To achieve the correct position, you need to use rhomboids, mid and lower trapezius muscles to retract the shoulder and pull the scapula down.

Sports-specific exercises - plyometrics for the shoulder: just as rehabilitation training for leg injuries requires a functional progression from simply strength exercises to sports-specific exercises, so does rehab for the shoulder.
This means that for the athlete, eg a thrower or tennis player, conventional resistance exercises in the gym may not be enough to allow a full return to competition. Often what are needed to bridge the gap are plyometric exercises for the shoulder that mimic sports-specific movements.

Plyometrics for the shoulder usually involve medicine balls of various weights. Plyometric exercises have two advantages. First, they are performed fast, and second, they involve stretch-shortening cycle movement patterns.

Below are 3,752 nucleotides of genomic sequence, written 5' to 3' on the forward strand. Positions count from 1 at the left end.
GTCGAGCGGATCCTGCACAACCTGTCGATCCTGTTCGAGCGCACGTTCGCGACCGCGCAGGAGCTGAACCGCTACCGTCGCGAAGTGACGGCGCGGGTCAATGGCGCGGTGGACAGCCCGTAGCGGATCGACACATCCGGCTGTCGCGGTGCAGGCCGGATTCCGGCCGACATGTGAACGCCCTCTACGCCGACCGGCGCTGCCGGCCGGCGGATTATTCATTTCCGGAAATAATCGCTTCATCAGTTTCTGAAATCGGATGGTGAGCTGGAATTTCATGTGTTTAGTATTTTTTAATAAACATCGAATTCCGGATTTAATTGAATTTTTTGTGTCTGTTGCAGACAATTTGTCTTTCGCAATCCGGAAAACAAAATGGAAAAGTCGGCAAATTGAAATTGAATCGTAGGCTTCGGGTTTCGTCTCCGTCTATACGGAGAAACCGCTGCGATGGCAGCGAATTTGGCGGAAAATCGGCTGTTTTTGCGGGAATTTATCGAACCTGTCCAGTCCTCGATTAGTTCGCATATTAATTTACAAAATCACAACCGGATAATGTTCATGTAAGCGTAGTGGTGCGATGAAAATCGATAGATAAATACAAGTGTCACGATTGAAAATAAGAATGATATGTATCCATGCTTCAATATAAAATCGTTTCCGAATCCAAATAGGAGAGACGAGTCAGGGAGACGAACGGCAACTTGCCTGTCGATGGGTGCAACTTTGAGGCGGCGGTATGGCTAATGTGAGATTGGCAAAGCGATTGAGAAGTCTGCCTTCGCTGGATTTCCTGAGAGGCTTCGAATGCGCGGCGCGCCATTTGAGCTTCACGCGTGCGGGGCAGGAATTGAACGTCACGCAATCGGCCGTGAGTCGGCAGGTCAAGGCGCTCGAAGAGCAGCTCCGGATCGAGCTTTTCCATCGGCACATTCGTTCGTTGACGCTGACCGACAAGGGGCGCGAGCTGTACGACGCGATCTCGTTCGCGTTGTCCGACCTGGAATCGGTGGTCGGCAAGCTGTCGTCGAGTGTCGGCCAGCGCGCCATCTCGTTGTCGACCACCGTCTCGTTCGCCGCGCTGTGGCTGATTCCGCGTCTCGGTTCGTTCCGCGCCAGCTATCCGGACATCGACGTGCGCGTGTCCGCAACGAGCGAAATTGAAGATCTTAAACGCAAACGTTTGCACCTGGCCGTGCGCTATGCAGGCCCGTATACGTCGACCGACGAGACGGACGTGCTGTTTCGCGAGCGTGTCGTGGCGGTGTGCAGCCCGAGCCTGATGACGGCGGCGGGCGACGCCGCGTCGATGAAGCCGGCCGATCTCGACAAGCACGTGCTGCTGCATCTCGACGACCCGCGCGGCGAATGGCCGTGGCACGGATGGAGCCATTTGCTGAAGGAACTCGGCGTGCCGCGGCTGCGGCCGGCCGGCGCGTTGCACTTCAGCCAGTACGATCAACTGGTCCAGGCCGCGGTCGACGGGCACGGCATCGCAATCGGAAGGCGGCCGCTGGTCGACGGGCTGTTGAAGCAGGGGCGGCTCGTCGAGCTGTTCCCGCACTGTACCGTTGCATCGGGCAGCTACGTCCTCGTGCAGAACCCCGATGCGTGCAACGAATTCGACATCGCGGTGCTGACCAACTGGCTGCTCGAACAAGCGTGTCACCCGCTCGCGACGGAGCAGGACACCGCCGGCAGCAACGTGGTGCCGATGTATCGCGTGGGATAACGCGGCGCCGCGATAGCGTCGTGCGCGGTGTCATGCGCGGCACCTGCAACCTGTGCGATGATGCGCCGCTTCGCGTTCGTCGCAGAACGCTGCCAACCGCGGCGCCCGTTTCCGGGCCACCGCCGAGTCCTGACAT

This means they are much more sports-specific than conventional resistance exercises. In particular, plyometric exercises for the rear-shoulder and external rotator muscles are very useful because they provide eccentric training for these muscles. This improves their ability to control the shoulder during the powerful concentric actions of the pectorals and anterior deltoid involved in throwing or serving.


Reference: Shoulder Injuries - Prevention & Treatment